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Why do women of low socioeconomic status have poorer dietary behaviours than women of higher socioeconomic status? A qualitative exploration

Inglis, Victoria, Ball, Kylie and Crawford, David 2005, Why do women of low socioeconomic status have poorer dietary behaviours than women of higher socioeconomic status? A qualitative exploration, Appetite, vol. 45, no. 3, pp. 334-343.

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Title Why do women of low socioeconomic status have poorer dietary behaviours than women of higher socioeconomic status? A qualitative exploration
Author(s) Inglis, Victoria
Ball, Kylie
Crawford, David
Journal name Appetite
Volume number 45
Issue number 3
Start page 334
End page 343
Publisher Academic Press
Place of publication London, England
Publication date 2005-12
ISSN 0195-6663
1095-8304
Keyword(s) socioeconomic status
women
dietary behaviours
mechanisms
cost
Summary In developed countries, persons of low socioeconomic status (SES) are generally less likely to consume diets consistent with dietary guidelines. Little is known about the mechanisms that underlie SES differences in eating behaviours. Since women are often responsible for dietary choices within households, this qualitative study investigated factors that may contribute to socioeconomic inequalities in dietary behaviour among women. Semi-structured interviews were conducted with 19 high-, 19 mid- and 18 low- SES women, recruited from Melbourne, Australia, using an area-level indicator of SES. An ecological framework, in which individual, social and environmental level influences on diet were considered, was used to guide the development of interview questions and interpretation of the data. Thematic analysis was undertaken to identify the main themes emerging from the data. Several key influences varied by SES. These included food-related values such as health consciousness, and a lack of time due to family commitments (more salient among higher SES women), as well as perceived high cost of healthy eating and lack of time due to work commitments (more important for low SES women). Reported availability of and access to good quality healthy foods did not differ strikingly across SES groups. Public health strategies aimed at reducing SES inequalities in diet might focus on promoting healthy diets that are low cost, as well as promoting time-efficient food preparation strategies for all women.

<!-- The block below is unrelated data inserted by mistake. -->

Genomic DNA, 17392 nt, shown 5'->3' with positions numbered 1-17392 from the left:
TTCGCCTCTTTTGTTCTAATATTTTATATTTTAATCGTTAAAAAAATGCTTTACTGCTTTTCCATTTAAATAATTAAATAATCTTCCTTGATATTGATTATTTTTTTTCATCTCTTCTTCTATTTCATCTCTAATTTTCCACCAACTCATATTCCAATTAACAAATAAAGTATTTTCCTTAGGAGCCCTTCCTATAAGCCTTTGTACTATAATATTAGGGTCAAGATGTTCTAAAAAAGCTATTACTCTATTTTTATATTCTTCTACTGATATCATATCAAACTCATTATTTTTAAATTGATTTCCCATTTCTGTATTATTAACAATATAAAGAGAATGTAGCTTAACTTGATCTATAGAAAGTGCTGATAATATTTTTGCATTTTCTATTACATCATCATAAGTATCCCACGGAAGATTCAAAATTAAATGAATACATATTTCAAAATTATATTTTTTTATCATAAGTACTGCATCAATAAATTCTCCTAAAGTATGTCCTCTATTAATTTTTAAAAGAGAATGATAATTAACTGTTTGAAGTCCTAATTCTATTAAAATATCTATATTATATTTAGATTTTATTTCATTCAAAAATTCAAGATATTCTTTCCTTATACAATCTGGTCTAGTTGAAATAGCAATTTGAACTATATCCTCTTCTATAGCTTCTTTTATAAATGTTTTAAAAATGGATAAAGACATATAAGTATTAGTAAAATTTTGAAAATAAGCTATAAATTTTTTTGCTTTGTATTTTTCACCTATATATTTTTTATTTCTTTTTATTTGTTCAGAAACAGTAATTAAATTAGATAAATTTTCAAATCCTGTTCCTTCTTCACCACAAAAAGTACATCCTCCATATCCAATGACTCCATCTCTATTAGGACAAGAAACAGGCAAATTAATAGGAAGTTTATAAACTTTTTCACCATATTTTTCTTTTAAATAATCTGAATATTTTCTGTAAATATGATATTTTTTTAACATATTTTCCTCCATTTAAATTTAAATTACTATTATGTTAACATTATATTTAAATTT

Language eng
Field of Research 111799 Public Health and Health Services not elsewhere classified
HERDC Research category C1 Refereed article in a scholarly journal
ERA Research output type C Journal article
Copyright notice ©Reproduced with the specific permission of the copyright owner.
Persistent URL http://hdl.handle.net/10536/DRO/DU:30003101

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Every reasonable effort has been made to ensure that permission has been obtained for items included in DRO. If you believe that your rights have been infringed by this repository, please contact drosupport@deakin.edu.au.